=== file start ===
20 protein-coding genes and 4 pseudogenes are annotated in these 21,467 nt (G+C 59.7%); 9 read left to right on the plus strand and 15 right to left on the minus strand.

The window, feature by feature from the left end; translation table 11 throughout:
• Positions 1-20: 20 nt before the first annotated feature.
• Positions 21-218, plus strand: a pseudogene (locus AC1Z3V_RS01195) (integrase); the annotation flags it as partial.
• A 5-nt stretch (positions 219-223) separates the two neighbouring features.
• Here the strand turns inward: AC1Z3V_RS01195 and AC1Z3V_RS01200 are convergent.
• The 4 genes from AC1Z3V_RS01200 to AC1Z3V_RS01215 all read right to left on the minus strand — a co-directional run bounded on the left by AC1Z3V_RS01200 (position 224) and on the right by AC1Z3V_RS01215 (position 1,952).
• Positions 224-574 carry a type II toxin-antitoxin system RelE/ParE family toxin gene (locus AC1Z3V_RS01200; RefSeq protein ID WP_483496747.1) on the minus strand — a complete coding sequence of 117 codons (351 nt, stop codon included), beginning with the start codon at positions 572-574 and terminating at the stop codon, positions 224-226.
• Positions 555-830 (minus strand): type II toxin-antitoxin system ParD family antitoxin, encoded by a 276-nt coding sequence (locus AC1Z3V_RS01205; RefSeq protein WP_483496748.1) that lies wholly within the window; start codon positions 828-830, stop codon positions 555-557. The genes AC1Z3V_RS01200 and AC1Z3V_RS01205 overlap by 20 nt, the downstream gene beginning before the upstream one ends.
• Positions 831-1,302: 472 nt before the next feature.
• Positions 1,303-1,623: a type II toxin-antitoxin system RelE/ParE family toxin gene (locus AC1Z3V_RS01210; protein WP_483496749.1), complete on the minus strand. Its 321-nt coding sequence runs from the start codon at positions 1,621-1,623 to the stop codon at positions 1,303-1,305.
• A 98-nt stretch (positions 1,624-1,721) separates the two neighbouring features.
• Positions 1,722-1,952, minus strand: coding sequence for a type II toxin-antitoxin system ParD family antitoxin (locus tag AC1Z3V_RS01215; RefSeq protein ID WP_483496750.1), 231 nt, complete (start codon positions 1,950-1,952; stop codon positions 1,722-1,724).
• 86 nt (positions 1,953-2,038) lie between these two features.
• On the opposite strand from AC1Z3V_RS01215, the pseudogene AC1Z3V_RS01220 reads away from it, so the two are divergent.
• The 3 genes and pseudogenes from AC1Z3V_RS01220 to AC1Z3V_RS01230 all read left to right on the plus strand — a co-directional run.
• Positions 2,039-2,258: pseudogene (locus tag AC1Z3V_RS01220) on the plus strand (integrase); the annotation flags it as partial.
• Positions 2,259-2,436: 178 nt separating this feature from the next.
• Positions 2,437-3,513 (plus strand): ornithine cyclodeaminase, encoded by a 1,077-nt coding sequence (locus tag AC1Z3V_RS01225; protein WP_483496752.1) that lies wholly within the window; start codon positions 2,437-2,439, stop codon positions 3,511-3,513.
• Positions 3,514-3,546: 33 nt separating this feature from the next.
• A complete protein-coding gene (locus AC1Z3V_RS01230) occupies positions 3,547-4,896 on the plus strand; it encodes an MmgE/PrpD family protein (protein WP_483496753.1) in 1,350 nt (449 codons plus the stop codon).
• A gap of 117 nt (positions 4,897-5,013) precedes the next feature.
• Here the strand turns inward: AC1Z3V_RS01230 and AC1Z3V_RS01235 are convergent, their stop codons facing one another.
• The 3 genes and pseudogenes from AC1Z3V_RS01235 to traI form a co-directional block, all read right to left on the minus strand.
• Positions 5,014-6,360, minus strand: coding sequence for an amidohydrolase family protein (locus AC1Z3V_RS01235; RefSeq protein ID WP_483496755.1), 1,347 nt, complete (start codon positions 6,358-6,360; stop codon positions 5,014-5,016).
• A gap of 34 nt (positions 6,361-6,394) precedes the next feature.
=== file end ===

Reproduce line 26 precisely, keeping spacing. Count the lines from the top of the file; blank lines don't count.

• A gap of 34 nt (positions 6,361-6,394) precedes the next feature.